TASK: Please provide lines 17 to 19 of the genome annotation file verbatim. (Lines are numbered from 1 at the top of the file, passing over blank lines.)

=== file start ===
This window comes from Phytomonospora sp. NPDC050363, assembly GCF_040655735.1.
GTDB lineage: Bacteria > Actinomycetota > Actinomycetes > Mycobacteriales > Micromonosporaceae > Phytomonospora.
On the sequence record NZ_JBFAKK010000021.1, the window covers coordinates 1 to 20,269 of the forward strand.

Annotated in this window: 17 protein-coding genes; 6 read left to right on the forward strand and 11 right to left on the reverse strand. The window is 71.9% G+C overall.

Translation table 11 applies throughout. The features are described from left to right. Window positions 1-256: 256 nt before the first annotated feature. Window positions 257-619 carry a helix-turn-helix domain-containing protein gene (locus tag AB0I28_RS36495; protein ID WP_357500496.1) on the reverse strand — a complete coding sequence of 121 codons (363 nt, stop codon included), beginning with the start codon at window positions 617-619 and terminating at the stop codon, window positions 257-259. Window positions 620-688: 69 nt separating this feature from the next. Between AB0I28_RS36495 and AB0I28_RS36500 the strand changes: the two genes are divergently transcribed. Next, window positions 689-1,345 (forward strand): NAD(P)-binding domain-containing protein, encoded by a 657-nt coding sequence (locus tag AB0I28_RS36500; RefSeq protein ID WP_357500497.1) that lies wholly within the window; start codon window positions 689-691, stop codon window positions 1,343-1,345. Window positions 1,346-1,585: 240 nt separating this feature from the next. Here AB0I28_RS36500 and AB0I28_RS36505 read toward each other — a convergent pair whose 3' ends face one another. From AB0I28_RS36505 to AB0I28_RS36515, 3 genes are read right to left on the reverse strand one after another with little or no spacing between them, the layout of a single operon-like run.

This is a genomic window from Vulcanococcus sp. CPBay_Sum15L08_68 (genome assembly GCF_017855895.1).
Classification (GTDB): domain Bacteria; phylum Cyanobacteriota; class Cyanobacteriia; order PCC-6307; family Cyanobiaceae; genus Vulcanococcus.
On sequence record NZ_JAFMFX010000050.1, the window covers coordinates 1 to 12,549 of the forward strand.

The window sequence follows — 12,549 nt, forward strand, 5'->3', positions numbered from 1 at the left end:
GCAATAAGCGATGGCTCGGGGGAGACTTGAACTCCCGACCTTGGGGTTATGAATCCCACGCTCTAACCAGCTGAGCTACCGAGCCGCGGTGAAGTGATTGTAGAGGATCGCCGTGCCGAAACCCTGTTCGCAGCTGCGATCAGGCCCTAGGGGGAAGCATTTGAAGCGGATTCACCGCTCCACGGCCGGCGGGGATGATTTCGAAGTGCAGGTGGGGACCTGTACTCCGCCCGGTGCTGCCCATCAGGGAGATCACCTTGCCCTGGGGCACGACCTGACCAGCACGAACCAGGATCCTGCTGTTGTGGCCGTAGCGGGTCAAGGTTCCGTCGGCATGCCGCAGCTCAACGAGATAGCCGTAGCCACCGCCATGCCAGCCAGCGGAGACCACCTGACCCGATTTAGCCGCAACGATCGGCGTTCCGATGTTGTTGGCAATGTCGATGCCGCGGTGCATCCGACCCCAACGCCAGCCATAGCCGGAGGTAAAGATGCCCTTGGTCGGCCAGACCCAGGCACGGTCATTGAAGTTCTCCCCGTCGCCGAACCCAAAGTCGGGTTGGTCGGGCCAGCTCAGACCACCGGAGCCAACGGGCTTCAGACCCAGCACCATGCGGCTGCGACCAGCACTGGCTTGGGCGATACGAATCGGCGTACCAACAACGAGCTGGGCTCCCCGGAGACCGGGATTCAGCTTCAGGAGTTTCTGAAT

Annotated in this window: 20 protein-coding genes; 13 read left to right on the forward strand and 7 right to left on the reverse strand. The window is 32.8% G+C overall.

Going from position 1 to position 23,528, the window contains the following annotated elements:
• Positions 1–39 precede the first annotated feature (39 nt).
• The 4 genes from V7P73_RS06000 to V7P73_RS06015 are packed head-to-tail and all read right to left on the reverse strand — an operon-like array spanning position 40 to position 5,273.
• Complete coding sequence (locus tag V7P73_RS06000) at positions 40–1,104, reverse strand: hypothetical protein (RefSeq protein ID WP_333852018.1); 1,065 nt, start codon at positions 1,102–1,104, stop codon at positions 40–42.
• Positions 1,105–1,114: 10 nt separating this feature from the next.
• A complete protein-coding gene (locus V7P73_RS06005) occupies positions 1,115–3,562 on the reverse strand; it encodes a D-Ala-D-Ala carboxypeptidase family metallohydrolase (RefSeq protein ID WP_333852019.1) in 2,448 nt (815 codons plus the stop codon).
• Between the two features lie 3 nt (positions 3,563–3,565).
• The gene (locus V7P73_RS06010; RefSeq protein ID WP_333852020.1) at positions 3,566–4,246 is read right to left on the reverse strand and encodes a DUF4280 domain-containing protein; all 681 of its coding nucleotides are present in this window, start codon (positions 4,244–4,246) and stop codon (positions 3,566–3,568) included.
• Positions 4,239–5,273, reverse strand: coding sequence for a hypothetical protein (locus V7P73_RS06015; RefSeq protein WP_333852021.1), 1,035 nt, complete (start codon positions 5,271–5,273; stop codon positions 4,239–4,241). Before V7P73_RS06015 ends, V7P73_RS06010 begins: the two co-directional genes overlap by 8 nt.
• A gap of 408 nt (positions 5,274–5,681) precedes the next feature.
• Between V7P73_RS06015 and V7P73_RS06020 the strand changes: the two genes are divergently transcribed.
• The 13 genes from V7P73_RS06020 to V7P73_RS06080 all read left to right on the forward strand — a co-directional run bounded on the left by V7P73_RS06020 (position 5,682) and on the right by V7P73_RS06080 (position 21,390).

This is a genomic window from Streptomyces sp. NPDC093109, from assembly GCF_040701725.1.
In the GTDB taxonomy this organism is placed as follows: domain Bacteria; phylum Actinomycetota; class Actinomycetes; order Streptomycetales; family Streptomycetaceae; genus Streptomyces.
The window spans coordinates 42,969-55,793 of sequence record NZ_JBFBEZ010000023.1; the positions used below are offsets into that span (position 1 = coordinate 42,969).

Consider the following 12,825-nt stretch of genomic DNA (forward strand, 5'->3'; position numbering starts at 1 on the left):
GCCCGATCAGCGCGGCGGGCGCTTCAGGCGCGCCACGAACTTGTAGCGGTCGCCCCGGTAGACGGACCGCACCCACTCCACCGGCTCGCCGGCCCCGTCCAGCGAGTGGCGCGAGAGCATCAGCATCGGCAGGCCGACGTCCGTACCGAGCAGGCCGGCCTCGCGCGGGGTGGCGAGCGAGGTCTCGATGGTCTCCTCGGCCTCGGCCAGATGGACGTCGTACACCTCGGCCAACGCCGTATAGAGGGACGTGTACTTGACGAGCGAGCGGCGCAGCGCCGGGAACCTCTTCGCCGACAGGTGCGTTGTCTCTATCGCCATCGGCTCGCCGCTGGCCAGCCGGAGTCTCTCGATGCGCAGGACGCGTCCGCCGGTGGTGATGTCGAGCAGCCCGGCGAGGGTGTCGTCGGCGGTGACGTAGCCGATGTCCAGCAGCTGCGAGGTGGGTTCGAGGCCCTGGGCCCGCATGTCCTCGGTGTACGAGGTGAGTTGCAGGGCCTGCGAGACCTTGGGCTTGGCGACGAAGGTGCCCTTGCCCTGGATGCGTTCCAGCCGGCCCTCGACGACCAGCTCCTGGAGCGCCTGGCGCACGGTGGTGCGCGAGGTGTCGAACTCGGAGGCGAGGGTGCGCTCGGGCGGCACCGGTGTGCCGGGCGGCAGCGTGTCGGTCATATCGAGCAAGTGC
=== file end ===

• A complete protein-coding gene (locus V7P73_RS06005) occupies positions 1,115–3,562 on the reverse strand; it encodes a D-Ala-D-Ala carboxypeptidase family metallohydrolase (RefSeq protein ID WP_333852019.1) in 2,448 nt (815 codons plus the stop codon).
• Between the two features lie 3 nt (positions 3,563–3,565).
• The gene (locus V7P73_RS06010; RefSeq protein ID WP_333852020.1) at positions 3,566–4,246 is read right to left on the reverse strand and encodes a DUF4280 domain-containing protein; all 681 of its coding nucleotides are present in this window, start codon (positions 4,244–4,246) and stop codon (positions 3,566–3,568) included.